Predictions from the initial model fit data from several pediatric populations in the pre-Prevnar-7 era. Following the introduction of Prevnar-7, the model still had a good negative predictive value, though substantial unexplained variation remained. The alternative model had a good negative predictive value but poor positive predictive value. Both models demonstrate that the pneumococcal population follows a somewhat predictable pattern even after vaccination.
This approach provides a preliminary framework to evaluate the potential patterns and impact of serotypes causing invasive pneumococcal disease.
Pneumococcal conjugate vaccines (PCV) reduce nasopharyngeal carriage of vaccine-serotype pneumococci but increase in the carriage of non-vaccine serotypes. We studied the epidemiology of carriage among children 3–59 months old before vaccine introduction in Kilifi, Kenya.
In a rolling cross-sectional study from October 2006 to December 2008 we approached 3570 healthy children selected at random from the population register of the Kilifi Health and Demographic Surveillance System and 134 HIV-infected children registered at a specialist clinic. A single nasopharyngeal swab was transported in STGG and cultured on gentamicin blood agar. A single colony of pneumococcus was serotyped by Quellung reaction.
Families of 2840 children in the population-based sample and 99 in the HIV-infected sample consented to participate; carriage prevalence was 65.8% (95% CI, 64.0–67.5%) and 76% (95% CI, 66–84%) in the two samples, respectively. Carriage prevalence declined progressively with age from 79% at 6–11 months to 51% at 54–59 months (p<0.0005). Carriage was positively associated with coryza (Odds ratio 2.63, 95%CI 2.12–3.25) and cough (1.55, 95%CI 1.26–1.91) and negatively associated with recent antibiotic use (0.53 95%CI 0.34–0.81). 53 different serotypes were identified and 42% of isolates were of serotypes contained in the 10-valent PCV. Common serotypes declined in prevalence with age while less common serotypes did not.
Carriage prevalence in children was high, serotypes were diverse, and the majority of strains were of serotypes not represented in the 10-valent PCV. Vaccine introduction in Kenya will provide a natural test of virulence for the many circulating non-vaccine serotypes.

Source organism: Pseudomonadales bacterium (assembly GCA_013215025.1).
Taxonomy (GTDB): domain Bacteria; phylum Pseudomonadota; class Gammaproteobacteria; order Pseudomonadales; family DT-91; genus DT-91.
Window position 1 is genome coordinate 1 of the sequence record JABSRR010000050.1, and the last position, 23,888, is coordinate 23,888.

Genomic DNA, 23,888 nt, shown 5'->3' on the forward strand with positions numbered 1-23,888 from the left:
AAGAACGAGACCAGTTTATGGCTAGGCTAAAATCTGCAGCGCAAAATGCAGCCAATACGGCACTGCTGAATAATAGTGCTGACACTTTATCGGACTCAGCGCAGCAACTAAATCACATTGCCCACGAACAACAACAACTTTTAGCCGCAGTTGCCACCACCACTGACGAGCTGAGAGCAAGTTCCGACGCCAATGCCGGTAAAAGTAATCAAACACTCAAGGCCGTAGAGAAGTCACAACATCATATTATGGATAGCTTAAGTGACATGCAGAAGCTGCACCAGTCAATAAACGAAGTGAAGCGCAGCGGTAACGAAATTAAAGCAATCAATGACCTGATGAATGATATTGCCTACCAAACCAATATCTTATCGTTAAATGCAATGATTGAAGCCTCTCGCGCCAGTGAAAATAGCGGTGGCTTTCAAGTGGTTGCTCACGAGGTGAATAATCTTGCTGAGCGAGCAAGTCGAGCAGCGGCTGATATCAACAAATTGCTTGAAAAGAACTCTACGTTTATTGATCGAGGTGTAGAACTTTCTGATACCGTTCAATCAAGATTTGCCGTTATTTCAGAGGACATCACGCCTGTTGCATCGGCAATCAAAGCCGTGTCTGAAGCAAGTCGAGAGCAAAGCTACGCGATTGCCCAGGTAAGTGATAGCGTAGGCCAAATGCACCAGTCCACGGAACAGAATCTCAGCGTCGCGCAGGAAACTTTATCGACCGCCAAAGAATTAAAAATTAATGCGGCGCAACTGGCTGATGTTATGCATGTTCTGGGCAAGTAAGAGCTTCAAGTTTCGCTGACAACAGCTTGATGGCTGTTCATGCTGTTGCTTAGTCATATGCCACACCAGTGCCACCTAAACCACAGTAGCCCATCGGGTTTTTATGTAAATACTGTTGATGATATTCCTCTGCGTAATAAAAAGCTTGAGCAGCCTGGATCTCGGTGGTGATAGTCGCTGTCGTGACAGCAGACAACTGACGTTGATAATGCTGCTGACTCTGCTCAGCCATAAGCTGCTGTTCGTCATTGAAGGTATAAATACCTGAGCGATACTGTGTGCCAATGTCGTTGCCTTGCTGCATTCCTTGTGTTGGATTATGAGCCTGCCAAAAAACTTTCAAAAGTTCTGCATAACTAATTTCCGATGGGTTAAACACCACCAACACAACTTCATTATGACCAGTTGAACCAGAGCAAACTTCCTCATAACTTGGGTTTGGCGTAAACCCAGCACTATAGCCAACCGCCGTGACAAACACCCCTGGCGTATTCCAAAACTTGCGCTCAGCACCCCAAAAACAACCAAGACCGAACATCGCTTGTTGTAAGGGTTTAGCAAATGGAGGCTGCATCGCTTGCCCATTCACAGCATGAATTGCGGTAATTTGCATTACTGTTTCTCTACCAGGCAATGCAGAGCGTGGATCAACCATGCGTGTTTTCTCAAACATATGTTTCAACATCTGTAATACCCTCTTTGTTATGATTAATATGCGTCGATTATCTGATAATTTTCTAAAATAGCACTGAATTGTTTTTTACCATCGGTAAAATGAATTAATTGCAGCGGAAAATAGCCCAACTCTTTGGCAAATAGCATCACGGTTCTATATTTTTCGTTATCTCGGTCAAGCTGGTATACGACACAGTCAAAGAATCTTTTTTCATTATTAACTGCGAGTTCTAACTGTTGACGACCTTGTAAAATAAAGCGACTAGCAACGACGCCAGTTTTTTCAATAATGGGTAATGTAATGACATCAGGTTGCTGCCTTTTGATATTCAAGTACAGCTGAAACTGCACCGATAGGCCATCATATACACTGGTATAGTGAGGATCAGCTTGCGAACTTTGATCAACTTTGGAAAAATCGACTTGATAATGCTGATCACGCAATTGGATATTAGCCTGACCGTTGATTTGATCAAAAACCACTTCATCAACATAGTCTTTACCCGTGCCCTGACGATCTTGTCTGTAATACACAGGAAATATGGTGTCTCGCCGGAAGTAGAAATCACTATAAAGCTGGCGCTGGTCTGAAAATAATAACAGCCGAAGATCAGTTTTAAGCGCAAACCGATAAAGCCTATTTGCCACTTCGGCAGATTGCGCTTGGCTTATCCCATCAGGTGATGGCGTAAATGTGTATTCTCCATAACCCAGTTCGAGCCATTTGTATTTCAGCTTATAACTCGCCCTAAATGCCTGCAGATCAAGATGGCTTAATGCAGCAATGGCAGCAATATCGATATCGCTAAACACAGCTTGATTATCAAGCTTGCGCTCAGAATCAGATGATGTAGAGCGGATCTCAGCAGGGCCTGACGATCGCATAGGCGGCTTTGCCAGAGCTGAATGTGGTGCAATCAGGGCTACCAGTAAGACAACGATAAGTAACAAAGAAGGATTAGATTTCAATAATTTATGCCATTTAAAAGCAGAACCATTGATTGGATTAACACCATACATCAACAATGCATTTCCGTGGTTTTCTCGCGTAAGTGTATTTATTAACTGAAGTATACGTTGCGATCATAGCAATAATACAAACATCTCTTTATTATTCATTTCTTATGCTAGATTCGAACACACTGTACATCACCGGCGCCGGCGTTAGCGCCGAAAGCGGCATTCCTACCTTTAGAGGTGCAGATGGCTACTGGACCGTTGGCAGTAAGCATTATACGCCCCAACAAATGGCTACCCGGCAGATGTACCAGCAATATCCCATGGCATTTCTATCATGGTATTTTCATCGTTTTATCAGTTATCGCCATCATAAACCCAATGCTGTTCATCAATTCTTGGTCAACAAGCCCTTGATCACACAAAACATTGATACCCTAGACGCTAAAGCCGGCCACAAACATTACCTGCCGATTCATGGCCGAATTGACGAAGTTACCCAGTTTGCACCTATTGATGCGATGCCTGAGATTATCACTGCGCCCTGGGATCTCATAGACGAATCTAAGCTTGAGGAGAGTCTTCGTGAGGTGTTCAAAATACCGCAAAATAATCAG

In sub-Saharan Africa, community-acquired bacteraemia is an important cause of illness and death in children. Our aim was to establish the magnitude and causes of hospital-acquired (nosocomial) bacteraemia in African children.
We reviewed prospectively collected surveillance data of 33 188 admissions to Kilifi District Hospital, Kenya, between April 16, 2002, and Sept 30, 2009. We defined bacteraemia as nosocomial if it occurred 48 h or more after admission. We estimated the per-admission risk, daily rate, effect on mortality, and microbial cause of nosocomial bacteraemia and analysed risk factors by multivariable Cox regression. The effect on morbidity was measured as the increase in hospital stay by comparison with time-matched patients without bacteraemia.
The overall risk of nosocomial bacteraemia during this period was 5·9/1000 admissions (95% CI 5·2–6·9) but we recorded an underlying rise in risk of 27% per year. The incidence was 1·0/1000 days in hospital (0·87–1·14), which is about 40 times higher than that of community-acquired bacteraemia in the same region. Mortality in patients with nosocomial bacteraemia was 53%, compared with 24% in community-acquired bacteraemia and 6% in patients without bacteraemia. In survivors, nosocomial bacteraemia lengthened hospital stay by 10·1 days (3·0–17·2). Klebsiella pneumoniae, Escherichia coli, Staphylococcus aureus, Acinetobacter spp, group D streptococci, and Pseudomonas aeruginosa accounted for three-quarters of nosocomial infections. Nosocomial bacteraemia was significantly associated with severe malnutrition (hazard ratio 2·52, 95% CI 1·79–3·57) and blood transfusion in children without severe anaemia (4·99; 3·39–7·37).
Our findings show that although nosocomial bacteraemia is rare, it has serious effects on morbidity and mortality, and the microbiological causes are distinct from those of community-acquired bacteraemia. Nosocomial infections are largely unrecognised or undocumented as a health risk in low-income countries, but they are likely to become public health priorities as awareness of their occurrence increases and as other prominent childhood diseases are progressively controlled.
Paired nasopharyngeal and oropharyngeal swabs collected from 533 children hospitalized with lower respiratory tract infection were assessed by multiplex reverse transcription-PCR. Oropharyngeal swabs increased the number of viral infections detected by 15%, compared to collection of a nasopharyngeal swab alone. This advantage was most pronounced for detection of influenza, parainfluenza, and adenovirus.